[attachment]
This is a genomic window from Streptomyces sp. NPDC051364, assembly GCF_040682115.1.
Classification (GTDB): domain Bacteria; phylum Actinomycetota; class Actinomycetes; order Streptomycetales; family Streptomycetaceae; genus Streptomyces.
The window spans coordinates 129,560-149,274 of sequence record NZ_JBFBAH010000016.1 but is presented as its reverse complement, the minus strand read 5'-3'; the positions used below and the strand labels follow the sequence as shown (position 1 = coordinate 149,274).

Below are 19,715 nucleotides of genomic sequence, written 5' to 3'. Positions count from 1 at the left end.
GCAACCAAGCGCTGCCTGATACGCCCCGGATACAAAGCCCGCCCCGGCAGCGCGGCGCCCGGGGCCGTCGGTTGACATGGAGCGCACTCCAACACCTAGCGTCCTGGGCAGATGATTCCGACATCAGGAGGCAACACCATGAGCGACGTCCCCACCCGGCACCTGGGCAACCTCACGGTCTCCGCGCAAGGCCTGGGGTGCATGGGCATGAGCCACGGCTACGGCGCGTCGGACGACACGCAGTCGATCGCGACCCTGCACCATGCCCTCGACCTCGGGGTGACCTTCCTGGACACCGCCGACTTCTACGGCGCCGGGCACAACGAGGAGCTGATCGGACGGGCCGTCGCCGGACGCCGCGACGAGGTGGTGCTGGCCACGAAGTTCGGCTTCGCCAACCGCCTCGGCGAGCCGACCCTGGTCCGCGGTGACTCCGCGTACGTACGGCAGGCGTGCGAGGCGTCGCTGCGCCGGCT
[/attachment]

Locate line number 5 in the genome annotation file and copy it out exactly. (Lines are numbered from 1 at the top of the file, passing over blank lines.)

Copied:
GCAACCAAGCGCTGCCTGATACGCCCCGGATACAAAGCCCGCCCCGGCAGCGCGGCGCCCGGGGCCGTCGGTTGACATGGAGCGCACTCCAACACCTAGCGTCCTGGGCAGATGATTCCGACATCAGGAGGCAACACCATGAGCGACGTCCCCACCCGGCACCTGGGCAACCTCACGGTCTCCGCGCAAGGCCTGGGGTGCATGGGCATGAGCCACGGCTACGGCGCGTCGGACGACACGCAGTCGATCGCGACCCTGCACCATGCCCTCGACCTCGGGGTGACCTTCCTGGACACCGCCGACTTCTACGGCGCCGGGCACAACGAGGAGCTGATCGGACGGGCCGTCGCCGGACGCCGCGACGAGGTGGTGCTGGCCACGAAGTTCGGCTTCGCCAACCGCCTCGGCGAGCCGACCCTGGTCCGCGGTGACTCCGCGTACGTACGGCAGGCGTGCGAGGCGTCGCTGCGCCGGCT